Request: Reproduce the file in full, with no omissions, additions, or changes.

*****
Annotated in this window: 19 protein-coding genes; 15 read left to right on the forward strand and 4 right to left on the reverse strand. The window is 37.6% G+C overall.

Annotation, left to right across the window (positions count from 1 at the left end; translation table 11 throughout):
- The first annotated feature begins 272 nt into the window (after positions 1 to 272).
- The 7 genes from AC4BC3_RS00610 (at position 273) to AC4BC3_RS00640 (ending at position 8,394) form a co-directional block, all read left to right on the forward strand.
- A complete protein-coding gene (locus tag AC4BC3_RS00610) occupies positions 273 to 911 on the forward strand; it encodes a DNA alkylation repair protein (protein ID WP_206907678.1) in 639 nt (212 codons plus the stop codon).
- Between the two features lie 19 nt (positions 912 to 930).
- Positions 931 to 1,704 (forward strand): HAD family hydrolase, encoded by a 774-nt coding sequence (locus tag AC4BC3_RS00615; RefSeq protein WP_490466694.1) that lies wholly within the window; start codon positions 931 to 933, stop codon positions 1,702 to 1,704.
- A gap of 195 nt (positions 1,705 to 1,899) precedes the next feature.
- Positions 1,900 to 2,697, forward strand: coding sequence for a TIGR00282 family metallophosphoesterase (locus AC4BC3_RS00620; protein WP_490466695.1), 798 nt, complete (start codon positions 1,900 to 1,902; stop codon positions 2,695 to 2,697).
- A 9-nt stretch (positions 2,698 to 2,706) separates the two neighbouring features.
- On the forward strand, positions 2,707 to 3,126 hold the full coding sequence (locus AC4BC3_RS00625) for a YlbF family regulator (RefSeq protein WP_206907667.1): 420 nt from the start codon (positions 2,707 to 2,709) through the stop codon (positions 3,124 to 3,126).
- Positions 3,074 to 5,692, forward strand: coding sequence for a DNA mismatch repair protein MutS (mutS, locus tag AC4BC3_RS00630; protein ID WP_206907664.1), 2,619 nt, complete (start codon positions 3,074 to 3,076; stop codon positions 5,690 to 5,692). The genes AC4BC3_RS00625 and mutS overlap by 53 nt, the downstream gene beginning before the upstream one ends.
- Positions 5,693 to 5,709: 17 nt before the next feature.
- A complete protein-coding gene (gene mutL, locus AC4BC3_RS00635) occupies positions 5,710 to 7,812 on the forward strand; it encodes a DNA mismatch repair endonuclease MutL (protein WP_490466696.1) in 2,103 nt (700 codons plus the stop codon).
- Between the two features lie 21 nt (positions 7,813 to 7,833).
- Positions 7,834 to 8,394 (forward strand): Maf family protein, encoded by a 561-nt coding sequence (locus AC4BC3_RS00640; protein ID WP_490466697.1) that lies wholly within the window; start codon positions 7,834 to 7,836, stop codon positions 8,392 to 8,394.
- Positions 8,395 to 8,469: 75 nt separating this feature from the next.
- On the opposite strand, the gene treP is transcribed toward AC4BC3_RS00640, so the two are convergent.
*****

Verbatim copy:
Annotated in this window: 19 protein-coding genes; 15 read left to right on the forward strand and 4 right to left on the reverse strand. The window is 37.6% G+C overall.

Annotation, left to right across the window (positions count from 1 at the left end; translation table 11 throughout):
- The first annotated feature begins 272 nt into the window (after positions 1 to 272).
- The 7 genes from AC4BC3_RS00610 (at position 273) to AC4BC3_RS00640 (ending at position 8,394) form a co-directional block, all read left to right on the forward strand.
- A complete protein-coding gene (locus tag AC4BC3_RS00610) occupies positions 273 to 911 on the forward strand; it encodes a DNA alkylation repair protein (protein ID WP_206907678.1) in 639 nt (212 codons plus the stop codon).
- Between the two features lie 19 nt (positions 912 to 930).
- Positions 931 to 1,704 (forward strand): HAD family hydrolase, encoded by a 774-nt coding sequence (locus tag AC4BC3_RS00615; RefSeq protein WP_490466694.1) that lies wholly within the window; start codon positions 931 to 933, stop codon positions 1,702 to 1,704.
- A gap of 195 nt (positions 1,705 to 1,899) precedes the next feature.
- Positions 1,900 to 2,697, forward strand: coding sequence for a TIGR00282 family metallophosphoesterase (locus AC4BC3_RS00620; protein WP_490466695.1), 798 nt, complete (start codon positions 1,900 to 1,902; stop codon positions 2,695 to 2,697).
- A 9-nt stretch (positions 2,698 to 2,706) separates the two neighbouring features.
- On the forward strand, positions 2,707 to 3,126 hold the full coding sequence (locus AC4BC3_RS00625) for a YlbF family regulator (RefSeq protein WP_206907667.1): 420 nt from the start codon (positions 2,707 to 2,709) through the stop codon (positions 3,124 to 3,126).
- Positions 3,074 to 5,692, forward strand: coding sequence for a DNA mismatch repair protein MutS (mutS, locus tag AC4BC3_RS00630; protein ID WP_206907664.1), 2,619 nt, complete (start codon positions 3,074 to 3,076; stop codon positions 5,690 to 5,692). The genes AC4BC3_RS00625 and mutS overlap by 53 nt, the downstream gene beginning before the upstream one ends.
- Positions 5,693 to 5,709: 17 nt before the next feature.
- A complete protein-coding gene (gene mutL, locus AC4BC3_RS00635) occupies positions 5,710 to 7,812 on the forward strand; it encodes a DNA mismatch repair endonuclease MutL (protein WP_490466696.1) in 2,103 nt (700 codons plus the stop codon).
- Between the two features lie 21 nt (positions 7,813 to 7,833).
- Positions 7,834 to 8,394 (forward strand): Maf family protein, encoded by a 561-nt coding sequence (locus AC4BC3_RS00640; protein ID WP_490466697.1) that lies wholly within the window; start codon positions 7,834 to 7,836, stop codon positions 8,392 to 8,394.
- Positions 8,395 to 8,469: 75 nt separating this feature from the next.
- On the opposite strand, the gene treP is transcribed toward AC4BC3_RS00640, so the two are convergent.